FORT FRANCES—The frigid wind generated by the helicopter whipped around workers last week as they loaded up and prepared for their first day surveying in remote locations near Sphene Lake, Pipestone Lake (Gates Ajar), and the Lake of the Woods/Morson area.
The three crews—made up of workers from both Rainy River First Nations and Sutcliffe Rody Quesnel Inc.—will be spending most of the next two months completing the land surveying instituted after a land claim agreement was signed between the band, province, and federal government back in May, 2005.
“It’s a big project,” said Eric Rody of Sutcliffe Rody Quesnel Inc., who is heading the work. “It’s the largest land surveying contract awarded by the federal government in Ontario since 1997 and the largest awarded in Canada in 2006.”
Since he has three crews working, Rody expects to complete the work in 60 days. Otherwise the project would have taken about 180 days.
The workers are flown by helicopter from La Place Rendez-Vous to the locations daily.
“Approximately 45 km of rectilinear boundary will be cut, blazed, and staked with iron survey markers,” Rody noted, adding the three large parcels of land comprise about 17,000 acres from the settlement lands.
Rody also indicated there are various third party interests, including portages, launch sites, and access which must be dealt with during the course of the survey.
And he said precise GPS observations are collected and processed to control all aspects of the legal survey.
“The use of GPS could eliminate the need to cut out boundaries, but as an Ontario Land Surveyor, I am a strong proponent of marking boundaries on the ground,” he remarked.
“It has been my experience that private land owners and the public at large want to visually inspect boundaries and the only effective means of doing so is to cut them out.”
As well, Rody said new targeting and aerial photography will be used to define the water’s edge which form part of the boundary of these parcels, and airborne laser mapping will be incorporated to define regulated flooding levels.
The project not only is substantial to the surveyors, it also is a significant step for people of Rainy River First Nations.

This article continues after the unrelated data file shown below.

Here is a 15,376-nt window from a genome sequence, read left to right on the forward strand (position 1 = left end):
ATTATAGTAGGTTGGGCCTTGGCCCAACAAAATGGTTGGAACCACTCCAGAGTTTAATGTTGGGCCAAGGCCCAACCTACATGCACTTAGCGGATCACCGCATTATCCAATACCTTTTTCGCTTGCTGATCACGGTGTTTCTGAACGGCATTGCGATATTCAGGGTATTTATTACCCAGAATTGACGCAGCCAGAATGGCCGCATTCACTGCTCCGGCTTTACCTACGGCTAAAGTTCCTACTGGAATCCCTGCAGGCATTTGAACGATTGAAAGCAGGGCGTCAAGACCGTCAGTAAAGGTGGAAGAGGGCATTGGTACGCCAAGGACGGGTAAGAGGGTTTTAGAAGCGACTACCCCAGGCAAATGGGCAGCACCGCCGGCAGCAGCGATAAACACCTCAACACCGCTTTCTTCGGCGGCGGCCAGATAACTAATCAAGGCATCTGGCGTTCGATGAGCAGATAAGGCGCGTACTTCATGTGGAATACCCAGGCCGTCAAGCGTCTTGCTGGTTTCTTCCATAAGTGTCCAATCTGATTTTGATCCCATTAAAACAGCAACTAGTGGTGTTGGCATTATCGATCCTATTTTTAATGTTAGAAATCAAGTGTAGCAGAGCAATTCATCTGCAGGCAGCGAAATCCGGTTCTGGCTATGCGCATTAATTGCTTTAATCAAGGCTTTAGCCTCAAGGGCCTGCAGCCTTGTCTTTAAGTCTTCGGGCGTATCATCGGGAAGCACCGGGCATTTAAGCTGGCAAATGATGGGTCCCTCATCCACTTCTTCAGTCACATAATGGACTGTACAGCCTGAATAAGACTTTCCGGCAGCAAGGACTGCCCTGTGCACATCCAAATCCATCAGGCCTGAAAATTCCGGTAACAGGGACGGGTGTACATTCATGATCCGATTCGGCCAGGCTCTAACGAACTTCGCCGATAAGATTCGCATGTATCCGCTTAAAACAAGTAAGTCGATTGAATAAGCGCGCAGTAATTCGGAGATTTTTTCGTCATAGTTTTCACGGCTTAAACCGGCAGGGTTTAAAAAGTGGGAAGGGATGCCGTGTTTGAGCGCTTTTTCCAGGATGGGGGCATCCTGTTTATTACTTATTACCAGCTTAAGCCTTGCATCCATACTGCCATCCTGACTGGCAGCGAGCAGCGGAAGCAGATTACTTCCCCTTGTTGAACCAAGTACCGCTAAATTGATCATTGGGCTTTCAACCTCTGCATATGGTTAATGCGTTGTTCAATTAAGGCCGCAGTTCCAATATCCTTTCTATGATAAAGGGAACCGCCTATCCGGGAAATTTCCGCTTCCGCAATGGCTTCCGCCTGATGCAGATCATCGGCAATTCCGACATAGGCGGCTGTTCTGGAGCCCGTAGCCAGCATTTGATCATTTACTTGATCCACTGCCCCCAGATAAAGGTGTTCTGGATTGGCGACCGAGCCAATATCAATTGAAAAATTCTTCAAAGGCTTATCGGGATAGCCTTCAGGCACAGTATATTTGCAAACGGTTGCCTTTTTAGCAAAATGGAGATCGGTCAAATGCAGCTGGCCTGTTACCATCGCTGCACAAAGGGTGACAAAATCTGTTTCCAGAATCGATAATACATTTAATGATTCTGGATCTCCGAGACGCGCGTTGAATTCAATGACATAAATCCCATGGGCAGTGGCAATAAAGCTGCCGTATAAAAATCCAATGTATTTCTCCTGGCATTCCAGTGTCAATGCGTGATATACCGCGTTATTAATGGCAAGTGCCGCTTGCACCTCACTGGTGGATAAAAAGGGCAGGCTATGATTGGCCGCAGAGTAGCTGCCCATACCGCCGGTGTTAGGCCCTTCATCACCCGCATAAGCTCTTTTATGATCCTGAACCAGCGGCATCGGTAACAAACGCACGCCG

“It means the land is really ours now,” said Harvey Cochrane, one of the band surveyors working on the project.
The land claim agreement was made official on May 20, 2005 as the document was signed during a ceremony at the annual Rainy River First Nations fish fry.
The signing brought to a successful resolution an injustice dating back to 1873 when seven separate First Nations (now known as Rainy River First Nations) signed Treaty #3 with the Government of Canada.
The treaty provided for seven reserves, which were surveyed in 1875.
But at that time, Ontario maintained land could not be set apart without its confirmation and consequently the First Nations agreed to surrender six of those parcels of land in 1914-15—resulting in five of the First Nations being relocated to what is now known as Manitou Rapids.
The Rainy River First Nations filed a claim in September, 1982 with Canada and Ontario, claiming the lands had been wrongfully taken from them. And the long litigation process began.
The settlement agreement allowed for one-third of the land to be returned to its rightful owners, along with $71 million in compensation.
“We knew it was going to be a long process to get to where we are now,” said Ray Gladu, claims implementation co-ordinator for Rainy River First Nations.
He added while there’s no present intention to develop the land, the band is pleased to have the long journey nearing completion.